Sure, butternut squash bread may sound a bit weird, but let me tell you of its many agreeable attributes that performed a lovely song and dance on my palate as I snacked away. To begin with, the moisture of the squash made the most tender, slightly chewy crumb you could ever wish for. Then you have the sweetness of the squash–encouraged but by no means masked by a small amount of maple syrup–that infused each bite with a rich and deep, yet not overwhelmingly squashy flavor. Finally, the color of the squash made me want to consume the loaf with my eyes, and its comforting fragrance kept me sniffing around my kitchen all morning. The maple glaze not only finished the loaf off with a nice shiny and crunchy crust, but its sweet burst hinted at the subtle maple flavors within the bread.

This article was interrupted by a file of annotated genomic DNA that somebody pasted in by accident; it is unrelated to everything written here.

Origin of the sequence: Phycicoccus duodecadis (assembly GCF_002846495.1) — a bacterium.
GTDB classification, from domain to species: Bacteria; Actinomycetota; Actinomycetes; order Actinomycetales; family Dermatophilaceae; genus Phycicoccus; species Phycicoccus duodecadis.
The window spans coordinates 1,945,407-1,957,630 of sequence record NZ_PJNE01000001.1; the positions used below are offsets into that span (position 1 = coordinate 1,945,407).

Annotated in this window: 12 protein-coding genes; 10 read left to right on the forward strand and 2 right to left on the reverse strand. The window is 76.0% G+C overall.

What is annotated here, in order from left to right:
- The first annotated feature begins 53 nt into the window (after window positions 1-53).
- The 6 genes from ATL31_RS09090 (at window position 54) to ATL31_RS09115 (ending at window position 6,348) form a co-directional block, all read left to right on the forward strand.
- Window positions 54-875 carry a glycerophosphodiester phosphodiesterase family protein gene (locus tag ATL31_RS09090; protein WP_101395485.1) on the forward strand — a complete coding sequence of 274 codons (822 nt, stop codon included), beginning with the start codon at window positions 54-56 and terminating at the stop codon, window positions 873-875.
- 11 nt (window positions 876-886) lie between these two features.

This loaf could definitely be made into more of a typical “sweet bread” by adding a little more syrup or honey, maybe a little more cinnamon, and substituting milk for water, but I found that its mellow flavor made it more versatile. Not only was it a nice accompaniment for a hearty vegetable stew, but it could easily be spread with honey for a sweet snack, or grilled with cheese for a savory lunch. So, in conclusion, don’t play favorites with the pumpkin–its many brothers and sisters in the winter squash family are a talented and delicious bunch, and they are tired of being relegated to the savory table.

Pain a l’Ancienne–a delightful and entirely misnamed bread